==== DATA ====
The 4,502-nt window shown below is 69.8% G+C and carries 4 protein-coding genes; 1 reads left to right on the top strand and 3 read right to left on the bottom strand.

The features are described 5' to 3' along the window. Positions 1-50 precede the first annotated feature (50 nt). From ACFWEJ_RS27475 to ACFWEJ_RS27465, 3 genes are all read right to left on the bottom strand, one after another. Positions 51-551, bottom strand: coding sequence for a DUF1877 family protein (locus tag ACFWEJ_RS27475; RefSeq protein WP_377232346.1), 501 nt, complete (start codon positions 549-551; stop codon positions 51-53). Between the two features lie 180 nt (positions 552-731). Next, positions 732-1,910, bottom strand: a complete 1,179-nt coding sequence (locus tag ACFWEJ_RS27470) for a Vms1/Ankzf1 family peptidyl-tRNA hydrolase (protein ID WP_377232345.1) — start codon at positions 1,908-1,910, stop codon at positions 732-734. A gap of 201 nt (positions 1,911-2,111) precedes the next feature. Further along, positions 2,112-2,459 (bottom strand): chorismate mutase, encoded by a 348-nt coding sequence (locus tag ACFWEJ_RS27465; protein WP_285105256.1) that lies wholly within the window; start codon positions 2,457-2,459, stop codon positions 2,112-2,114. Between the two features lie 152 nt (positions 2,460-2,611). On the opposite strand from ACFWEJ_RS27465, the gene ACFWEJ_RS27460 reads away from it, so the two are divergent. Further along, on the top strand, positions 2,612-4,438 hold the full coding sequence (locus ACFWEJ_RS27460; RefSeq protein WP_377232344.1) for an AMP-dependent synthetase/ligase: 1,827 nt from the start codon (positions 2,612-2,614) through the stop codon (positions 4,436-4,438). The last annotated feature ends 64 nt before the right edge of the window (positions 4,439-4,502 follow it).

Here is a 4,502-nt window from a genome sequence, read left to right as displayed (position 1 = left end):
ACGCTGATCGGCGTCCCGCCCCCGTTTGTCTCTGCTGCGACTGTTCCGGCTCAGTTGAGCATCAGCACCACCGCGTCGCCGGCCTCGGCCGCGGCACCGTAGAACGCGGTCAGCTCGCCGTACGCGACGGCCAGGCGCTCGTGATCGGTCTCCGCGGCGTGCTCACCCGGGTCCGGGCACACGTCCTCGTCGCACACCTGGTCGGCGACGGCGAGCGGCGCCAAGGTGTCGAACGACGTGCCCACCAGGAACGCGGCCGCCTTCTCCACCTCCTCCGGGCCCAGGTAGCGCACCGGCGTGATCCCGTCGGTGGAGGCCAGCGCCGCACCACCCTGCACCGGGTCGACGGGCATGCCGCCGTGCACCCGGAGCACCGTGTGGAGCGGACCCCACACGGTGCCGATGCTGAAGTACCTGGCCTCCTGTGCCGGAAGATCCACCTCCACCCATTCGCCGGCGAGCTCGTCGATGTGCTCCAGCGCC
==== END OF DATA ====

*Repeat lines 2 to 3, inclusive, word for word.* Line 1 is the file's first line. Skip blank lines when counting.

The features are described 5' to 3' along the window. Positions 1-50 precede the first annotated feature (50 nt). From ACFWEJ_RS27475 to ACFWEJ_RS27465, 3 genes are all read right to left on the bottom strand, one after another. Positions 51-551, bottom strand: coding sequence for a DUF1877 family protein (locus tag ACFWEJ_RS27475; RefSeq protein WP_377232346.1), 501 nt, complete (start codon positions 549-551; stop codon positions 51-53). Between the two features lie 180 nt (positions 552-731). Next, positions 732-1,910, bottom strand: a complete 1,179-nt coding sequence (locus tag ACFWEJ_RS27470) for a Vms1/Ankzf1 family peptidyl-tRNA hydrolase (protein ID WP_377232345.1) — start codon at positions 1,908-1,910, stop codon at positions 732-734. A gap of 201 nt (positions 1,911-2,111) precedes the next feature. Further along, positions 2,112-2,459 (bottom strand): chorismate mutase, encoded by a 348-nt coding sequence (locus tag ACFWEJ_RS27465; protein WP_285105256.1) that lies wholly within the window; start codon positions 2,457-2,459, stop codon positions 2,112-2,114. Between the two features lie 152 nt (positions 2,460-2,611). On the opposite strand from ACFWEJ_RS27465, the gene ACFWEJ_RS27460 reads away from it, so the two are divergent. Further along, on the top strand, positions 2,612-4,438 hold the full coding sequence (locus ACFWEJ_RS27460; RefSeq protein WP_377232344.1) for an AMP-dependent synthetase/ligase: 1,827 nt from the start codon (positions 2,612-2,614) through the stop codon (positions 4,436-4,438). The last annotated feature ends 64 nt before the right edge of the window (positions 4,439-4,502 follow it).

Here is a 4,502-nt window from a genome sequence, read left to right as displayed (position 1 = left end):